Tag Archives: Johnny Depp

Old Movie Review: Pirates of the Caribbean: Curse of the Black Pearl

Of the Pirates of the Caribbean movies to come out in the past few years, this one, The Curse of the Black Pearl, is by far the best. The next two in the series are decent, but by the time movie four comes around, it’s beginning to lose its luster. Anyway, this one was a creative imagining of the adventures of the pirate ship The Black Pearl. It is based on a ride of the same name in a Disney theme park. And I have to say, considering such humble origins, it is a remarkable tale (then again, it’s got Disney behind it). It stars Johnny Depp as Captain Jack Sparrow, Orlando Bloom as the blacksmith turned pirate, William Turner, and Kiera Knightley (I think that’s her name) as the governor’s daughter, Elizabeth Swann.

 

It’s a tale of swashbuckling pirates, cursed treasure, and cursed men. William Turner and Elizabeth Swann provide the romantic element to the story. There’s a bit of a clever preamble introducing the main characters and some of the tensions before the real action begins. Then, the Black Pearl, captained by Captain Balboza, lays siege to Port Royale (I think) the town where Elizabeth and William live. In her attempt to negotiate a cease-fire with the pirates, Elizabeth is captured and taken away with the Pearl. Shortly thereafter, William Turner, dissatisfied with the rescue efforts of the military under the command of Captain Norrington (another significant character), throws his lot in with Captain Jack Sparrow and sets off to rescue Elizabeth on his own. The adventures that follow are the stuff of legend and love.

 

There’s a great deal of lighthearted fun and comedy in this movie. Captain Jack Sparrow in particular provides a great deal of humor. Overall, there’s very little to complain about. The pacing is perfect. The humor is clean. The action is exciting. And the special effects are well-done. I’ve seen the movie a dozen or so times (I own it now), and normally, after so many viewings of a movie, I can usually pick out one or two logical flaws in the flow of the story. Not this one (at least, not off the top of my head). Everything fits together and flows very well. No glaring contradictions, and no gaping holes in the story line.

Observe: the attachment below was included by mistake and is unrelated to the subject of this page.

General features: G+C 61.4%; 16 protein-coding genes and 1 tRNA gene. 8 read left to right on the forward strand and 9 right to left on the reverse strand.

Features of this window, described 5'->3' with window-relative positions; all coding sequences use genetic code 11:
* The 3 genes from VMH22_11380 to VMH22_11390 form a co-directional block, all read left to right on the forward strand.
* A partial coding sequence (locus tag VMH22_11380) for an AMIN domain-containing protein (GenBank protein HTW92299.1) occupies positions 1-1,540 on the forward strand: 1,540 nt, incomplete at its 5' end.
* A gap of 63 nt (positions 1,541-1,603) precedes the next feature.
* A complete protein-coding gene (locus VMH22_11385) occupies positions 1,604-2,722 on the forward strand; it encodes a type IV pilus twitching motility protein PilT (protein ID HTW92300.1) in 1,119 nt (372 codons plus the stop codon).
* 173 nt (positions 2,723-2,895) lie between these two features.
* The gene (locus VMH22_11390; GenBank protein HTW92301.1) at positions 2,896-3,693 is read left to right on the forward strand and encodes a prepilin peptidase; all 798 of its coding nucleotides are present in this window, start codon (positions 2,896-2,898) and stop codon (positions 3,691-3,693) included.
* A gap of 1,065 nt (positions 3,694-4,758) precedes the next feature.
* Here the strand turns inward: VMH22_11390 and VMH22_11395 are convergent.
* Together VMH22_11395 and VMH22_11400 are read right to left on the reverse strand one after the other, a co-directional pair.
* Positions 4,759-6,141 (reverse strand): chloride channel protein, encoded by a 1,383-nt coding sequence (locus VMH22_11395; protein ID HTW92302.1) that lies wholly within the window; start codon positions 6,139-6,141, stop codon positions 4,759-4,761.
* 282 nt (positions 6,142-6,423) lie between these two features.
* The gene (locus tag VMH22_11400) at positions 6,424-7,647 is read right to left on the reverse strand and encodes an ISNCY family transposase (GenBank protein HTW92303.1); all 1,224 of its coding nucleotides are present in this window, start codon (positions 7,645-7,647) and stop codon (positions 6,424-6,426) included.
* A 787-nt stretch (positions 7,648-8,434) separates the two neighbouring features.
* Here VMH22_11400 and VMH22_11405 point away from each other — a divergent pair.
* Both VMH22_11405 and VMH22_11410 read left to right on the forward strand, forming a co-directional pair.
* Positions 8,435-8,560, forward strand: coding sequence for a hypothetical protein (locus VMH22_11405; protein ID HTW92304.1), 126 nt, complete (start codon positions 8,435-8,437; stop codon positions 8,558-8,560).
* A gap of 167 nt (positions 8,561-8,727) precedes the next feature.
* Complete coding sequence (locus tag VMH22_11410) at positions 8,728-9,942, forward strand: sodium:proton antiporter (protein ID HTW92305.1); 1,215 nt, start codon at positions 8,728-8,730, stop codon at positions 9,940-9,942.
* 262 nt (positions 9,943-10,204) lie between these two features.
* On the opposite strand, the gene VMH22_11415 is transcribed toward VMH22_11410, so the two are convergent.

Anyway, I’ll give “Pirates of the Caribbean: The Curse of the Black Pearl” four and half out of five stars. It might even be worth five stars, but I’ve seen it so many times it no longer holds any surprises, so that might be what’s holding me back.

Blog Tour Delay and Old Movie Review: Alice in Wonderland (2010)

Today was supposed to be another stop in my blog tour, however, there seem to be some issues with the hosting site of some sort. Hopefully, it will be resolved some time soon. In the mean time, I’ve decided to post an old movie so my readers have something to read.

 

Old Movie Review: Alice in Wonderland (2010)

What can I say? I’m so into fantasy, I even went to see “Alice in Wonderland” when Tim Burton’s version of the movie came out in 2010. I enjoyed it immensely, but I do have one serious misgiving. This was not a kid’s movie. On the big screen, between Tim Burton’s signature gloomy settings, the ferocious bandersnatch, and, of course, the dark and sinister jabberwocky, I think it was a bit much for an audience of young children. I think, lately, Hollywood has a tendency to forget who their target audience is. “Alice in Wonderland” should have been geared towards children; and it was not.

 

Regardless, it brought together a number of talented actors and actresses in the movie. Johnny Depp, of course, seemed perfect for the role of the mad hatter. I’ve never seen Mia Wasikowska before, but she did a remarkable job as Alice Kingsley. Helena Bonham Carter made a perfectly good obnoxious red queen, and Anne Hathaway made a decent white queen.

 

If we ignore the not-for-children aspect, this was an exceptional fantasy story. It tells the story of Alice Kingsley, daughter of a successful (but deceased) businessman. Alice has some difficulties fitting into the polite society of her time. When a young lord proposes to her, she feels beset by a host of issues, not least of all is what she really wants to do with her life. She takes a moment for her self to chase a strange coat-wearing rabbit with a pocket watch. She falls down a hole and finds herself in Underland, a world of magical potions, strange beings, and enchanted swords. This begins her adventures through the mysterious land which culminates in an epic battle between the forces of good and the forces of evil.

 

The special effects of the film were exceptional. The storyline was interesting, and most of the acting was superb. The drawback was, like I said, the movie was not made for the very young. And when I hear the phrase “Alice in Wonderland,” I normally think of the very young as an audience.

 

Anyway, I’ll give it four out of five stars. It would be four and half, if not for that one glaring flaw.